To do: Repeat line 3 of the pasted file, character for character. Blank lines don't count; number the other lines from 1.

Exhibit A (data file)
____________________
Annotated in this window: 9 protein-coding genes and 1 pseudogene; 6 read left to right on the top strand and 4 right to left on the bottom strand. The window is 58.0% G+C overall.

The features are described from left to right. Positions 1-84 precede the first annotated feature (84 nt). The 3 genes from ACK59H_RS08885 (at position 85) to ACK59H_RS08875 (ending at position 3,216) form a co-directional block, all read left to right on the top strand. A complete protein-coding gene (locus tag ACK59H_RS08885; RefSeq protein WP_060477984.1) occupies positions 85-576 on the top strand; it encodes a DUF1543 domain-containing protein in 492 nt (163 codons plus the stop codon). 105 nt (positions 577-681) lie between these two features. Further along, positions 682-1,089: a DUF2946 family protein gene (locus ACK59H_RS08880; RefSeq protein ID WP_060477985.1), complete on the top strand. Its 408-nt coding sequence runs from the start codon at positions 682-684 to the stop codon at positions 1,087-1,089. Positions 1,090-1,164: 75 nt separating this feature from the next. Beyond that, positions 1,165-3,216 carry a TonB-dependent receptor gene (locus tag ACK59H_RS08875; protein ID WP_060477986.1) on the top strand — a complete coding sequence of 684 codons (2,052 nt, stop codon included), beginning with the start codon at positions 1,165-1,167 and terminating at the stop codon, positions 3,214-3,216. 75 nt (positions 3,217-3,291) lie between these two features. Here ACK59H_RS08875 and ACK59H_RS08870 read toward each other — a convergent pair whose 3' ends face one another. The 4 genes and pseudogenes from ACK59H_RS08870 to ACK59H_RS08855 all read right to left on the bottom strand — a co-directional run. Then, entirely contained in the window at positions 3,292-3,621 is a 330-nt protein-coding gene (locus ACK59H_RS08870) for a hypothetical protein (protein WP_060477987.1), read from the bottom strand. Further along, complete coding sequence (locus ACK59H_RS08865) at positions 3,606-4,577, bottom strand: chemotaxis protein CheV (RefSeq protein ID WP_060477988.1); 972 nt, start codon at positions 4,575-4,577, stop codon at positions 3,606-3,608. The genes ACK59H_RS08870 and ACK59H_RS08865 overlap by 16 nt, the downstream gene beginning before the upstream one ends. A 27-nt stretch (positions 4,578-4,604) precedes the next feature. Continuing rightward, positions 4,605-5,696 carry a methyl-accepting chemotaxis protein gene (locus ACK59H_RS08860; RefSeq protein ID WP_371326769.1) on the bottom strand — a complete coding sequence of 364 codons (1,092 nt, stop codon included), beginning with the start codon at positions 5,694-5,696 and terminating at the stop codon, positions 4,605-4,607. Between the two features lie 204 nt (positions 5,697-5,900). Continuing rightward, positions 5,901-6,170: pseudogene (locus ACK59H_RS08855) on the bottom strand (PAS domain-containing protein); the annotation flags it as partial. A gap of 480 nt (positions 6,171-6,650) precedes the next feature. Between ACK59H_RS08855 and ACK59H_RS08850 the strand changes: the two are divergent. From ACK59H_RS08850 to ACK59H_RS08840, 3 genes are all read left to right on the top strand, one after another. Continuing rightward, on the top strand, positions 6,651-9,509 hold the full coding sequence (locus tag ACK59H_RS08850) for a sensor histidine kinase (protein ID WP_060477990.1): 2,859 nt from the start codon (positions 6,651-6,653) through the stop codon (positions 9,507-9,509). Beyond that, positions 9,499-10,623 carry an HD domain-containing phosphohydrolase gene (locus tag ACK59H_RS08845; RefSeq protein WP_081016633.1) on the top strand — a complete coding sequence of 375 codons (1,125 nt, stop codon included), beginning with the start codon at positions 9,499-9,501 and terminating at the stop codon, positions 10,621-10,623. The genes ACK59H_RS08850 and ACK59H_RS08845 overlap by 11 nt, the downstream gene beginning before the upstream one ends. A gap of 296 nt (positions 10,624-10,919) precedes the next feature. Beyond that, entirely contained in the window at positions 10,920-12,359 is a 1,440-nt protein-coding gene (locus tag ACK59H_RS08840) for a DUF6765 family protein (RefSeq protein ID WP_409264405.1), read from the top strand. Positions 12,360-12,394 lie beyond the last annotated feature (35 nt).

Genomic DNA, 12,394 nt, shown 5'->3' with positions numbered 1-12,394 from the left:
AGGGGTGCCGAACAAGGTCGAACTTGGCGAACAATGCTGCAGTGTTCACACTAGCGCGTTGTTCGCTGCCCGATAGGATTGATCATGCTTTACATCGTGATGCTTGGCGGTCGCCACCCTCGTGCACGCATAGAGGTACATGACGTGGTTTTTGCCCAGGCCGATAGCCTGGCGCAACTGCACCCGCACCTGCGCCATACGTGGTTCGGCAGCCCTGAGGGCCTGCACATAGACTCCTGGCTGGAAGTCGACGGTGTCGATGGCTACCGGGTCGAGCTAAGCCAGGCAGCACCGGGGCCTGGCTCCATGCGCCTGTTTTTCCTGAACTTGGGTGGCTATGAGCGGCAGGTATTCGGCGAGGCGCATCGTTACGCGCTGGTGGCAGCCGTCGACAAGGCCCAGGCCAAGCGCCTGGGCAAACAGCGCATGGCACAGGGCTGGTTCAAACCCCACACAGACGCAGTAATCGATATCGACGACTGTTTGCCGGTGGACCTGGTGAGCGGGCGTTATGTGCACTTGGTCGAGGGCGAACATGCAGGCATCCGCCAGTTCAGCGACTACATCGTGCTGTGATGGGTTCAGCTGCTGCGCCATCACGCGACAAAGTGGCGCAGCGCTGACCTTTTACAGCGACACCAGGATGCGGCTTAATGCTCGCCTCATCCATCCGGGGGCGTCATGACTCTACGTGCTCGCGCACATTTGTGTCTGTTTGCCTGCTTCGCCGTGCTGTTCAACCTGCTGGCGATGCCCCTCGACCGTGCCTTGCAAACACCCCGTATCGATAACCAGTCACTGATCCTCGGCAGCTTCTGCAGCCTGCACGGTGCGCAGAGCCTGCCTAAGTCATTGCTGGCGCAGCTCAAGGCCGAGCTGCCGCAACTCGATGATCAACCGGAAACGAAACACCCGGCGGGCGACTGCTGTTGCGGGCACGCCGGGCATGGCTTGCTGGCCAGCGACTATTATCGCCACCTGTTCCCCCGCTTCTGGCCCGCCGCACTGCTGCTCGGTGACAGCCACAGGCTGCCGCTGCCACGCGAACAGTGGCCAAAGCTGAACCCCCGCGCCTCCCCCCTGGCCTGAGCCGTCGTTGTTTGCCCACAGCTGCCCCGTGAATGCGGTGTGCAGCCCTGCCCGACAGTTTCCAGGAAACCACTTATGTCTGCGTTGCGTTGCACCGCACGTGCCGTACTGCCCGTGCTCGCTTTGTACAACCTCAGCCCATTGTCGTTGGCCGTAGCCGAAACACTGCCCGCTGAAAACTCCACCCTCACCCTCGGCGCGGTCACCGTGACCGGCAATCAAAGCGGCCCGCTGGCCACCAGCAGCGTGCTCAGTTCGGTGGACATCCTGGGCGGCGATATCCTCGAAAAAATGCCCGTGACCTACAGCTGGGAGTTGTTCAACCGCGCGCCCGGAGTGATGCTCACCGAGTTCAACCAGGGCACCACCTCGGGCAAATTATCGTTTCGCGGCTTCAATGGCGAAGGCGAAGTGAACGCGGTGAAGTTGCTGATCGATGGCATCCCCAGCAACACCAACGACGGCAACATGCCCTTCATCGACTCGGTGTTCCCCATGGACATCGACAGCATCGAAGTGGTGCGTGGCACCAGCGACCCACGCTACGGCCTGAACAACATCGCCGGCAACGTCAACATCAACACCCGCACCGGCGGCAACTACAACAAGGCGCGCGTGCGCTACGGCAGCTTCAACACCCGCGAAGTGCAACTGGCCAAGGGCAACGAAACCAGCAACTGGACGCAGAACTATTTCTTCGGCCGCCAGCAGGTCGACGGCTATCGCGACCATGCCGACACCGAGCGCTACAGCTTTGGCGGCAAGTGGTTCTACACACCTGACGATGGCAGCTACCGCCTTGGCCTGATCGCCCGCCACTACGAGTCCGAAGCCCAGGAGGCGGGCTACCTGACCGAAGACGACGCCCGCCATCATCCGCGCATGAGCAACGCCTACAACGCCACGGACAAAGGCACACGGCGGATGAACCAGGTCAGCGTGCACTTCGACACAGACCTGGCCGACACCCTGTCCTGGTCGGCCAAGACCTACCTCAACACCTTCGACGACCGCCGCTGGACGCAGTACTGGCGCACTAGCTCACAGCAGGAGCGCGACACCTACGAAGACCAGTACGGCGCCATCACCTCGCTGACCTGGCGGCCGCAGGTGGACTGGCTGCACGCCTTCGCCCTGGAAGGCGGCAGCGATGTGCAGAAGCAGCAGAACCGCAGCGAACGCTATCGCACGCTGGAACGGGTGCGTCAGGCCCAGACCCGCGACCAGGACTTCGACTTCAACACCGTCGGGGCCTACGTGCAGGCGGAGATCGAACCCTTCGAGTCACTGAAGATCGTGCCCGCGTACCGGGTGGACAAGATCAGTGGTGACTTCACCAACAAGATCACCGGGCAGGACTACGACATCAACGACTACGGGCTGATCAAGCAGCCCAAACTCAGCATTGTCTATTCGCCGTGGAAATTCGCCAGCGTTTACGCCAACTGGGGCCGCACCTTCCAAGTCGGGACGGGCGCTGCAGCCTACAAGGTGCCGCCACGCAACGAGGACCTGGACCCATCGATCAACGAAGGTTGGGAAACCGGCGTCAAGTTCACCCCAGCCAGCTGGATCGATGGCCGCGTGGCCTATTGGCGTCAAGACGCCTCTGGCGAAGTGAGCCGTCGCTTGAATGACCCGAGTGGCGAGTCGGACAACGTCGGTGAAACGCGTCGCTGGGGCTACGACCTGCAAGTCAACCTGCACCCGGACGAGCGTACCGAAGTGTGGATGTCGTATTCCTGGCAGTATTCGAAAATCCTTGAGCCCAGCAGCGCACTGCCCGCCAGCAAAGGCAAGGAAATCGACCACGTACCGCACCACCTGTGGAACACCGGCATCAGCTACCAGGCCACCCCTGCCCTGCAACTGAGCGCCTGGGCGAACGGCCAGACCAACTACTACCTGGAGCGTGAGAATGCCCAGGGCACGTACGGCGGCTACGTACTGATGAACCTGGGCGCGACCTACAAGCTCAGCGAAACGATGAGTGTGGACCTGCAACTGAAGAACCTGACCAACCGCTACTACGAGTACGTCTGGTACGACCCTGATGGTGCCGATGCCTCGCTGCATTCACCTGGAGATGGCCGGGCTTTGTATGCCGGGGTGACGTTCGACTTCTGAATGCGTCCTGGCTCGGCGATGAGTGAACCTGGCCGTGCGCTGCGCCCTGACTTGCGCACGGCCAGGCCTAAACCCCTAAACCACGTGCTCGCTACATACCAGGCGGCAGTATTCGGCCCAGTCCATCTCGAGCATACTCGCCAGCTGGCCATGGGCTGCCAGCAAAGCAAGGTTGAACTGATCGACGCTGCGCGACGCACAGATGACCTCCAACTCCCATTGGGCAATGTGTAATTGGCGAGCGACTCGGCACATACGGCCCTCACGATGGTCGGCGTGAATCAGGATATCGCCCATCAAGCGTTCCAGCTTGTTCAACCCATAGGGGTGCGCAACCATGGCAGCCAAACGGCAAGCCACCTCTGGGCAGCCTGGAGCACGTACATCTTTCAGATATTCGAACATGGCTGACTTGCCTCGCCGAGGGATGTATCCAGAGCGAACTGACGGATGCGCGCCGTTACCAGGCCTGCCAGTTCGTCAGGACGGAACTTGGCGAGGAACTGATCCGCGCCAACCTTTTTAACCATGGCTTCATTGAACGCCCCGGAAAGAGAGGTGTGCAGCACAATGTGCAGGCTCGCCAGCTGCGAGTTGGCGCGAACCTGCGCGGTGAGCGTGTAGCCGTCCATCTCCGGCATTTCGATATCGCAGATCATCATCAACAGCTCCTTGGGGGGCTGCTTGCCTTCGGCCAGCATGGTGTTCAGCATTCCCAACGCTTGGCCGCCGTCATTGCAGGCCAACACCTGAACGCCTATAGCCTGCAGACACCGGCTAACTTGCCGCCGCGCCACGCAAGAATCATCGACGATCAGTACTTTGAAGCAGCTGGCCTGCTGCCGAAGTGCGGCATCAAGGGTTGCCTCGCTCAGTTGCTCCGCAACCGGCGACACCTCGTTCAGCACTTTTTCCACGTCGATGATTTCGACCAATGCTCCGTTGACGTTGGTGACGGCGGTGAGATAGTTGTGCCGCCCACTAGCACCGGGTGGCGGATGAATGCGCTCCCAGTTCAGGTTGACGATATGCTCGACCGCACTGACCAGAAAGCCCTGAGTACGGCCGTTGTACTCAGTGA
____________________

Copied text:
Genomic DNA, 12,394 nt, shown 5'->3' with positions numbered 1-12,394 from the left: